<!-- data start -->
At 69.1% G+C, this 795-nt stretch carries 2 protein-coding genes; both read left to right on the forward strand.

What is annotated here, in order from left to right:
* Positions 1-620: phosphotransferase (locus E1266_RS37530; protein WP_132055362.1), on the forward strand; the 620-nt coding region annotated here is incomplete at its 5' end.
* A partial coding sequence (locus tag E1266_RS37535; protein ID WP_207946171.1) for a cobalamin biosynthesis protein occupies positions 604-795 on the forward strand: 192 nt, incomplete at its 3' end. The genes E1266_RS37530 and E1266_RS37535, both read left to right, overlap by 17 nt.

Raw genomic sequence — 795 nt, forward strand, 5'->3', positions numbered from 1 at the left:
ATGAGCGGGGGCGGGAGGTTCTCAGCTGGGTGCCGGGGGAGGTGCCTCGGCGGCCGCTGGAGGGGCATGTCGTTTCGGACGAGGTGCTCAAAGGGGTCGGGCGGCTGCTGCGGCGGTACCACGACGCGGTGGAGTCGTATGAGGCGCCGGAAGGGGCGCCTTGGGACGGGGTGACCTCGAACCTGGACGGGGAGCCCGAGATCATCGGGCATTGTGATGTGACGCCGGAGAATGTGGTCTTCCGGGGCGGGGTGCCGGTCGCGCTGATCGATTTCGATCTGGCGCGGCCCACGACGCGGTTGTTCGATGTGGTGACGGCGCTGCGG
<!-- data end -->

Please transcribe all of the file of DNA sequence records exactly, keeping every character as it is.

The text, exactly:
At 69.1% G+C, this 795-nt stretch carries 2 protein-coding genes; both read left to right on the forward strand.

What is annotated here, in order from left to right:
* Positions 1-620: phosphotransferase (locus E1266_RS37530; protein WP_132055362.1), on the forward strand; the 620-nt coding region annotated here is incomplete at its 5' end.
* A partial coding sequence (locus tag E1266_RS37535; protein ID WP_207946171.1) for a cobalamin biosynthesis protein occupies positions 604-795 on the forward strand: 192 nt, incomplete at its 3' end. The genes E1266_RS37530 and E1266_RS37535, both read left to right, overlap by 17 nt.

Raw genomic sequence — 795 nt, forward strand, 5'->3', positions numbered from 1 at the left:
ATGAGCGGGGGCGGGAGGTTCTCAGCTGGGTGCCGGGGGAGGTGCCTCGGCGGCCGCTGGAGGGGCATGTCGTTTCGGACGAGGTGCTCAAAGGGGTCGGGCGGCTGCTGCGGCGGTACCACGACGCGGTGGAGTCGTATGAGGCGCCGGAAGGGGCGCCTTGGGACGGGGTGACCTCGAACCTGGACGGGGAGCCCGAGATCATCGGGCATTGTGATGTGACGCCGGAGAATGTGGTCTTCCGGGGCGGGGTGCCGGTCGCGCTGATCGATTTCGATCTGGCGCGGCCCACGACGCGGTTGTTCGATGTGGTGACGGCGCTGCGG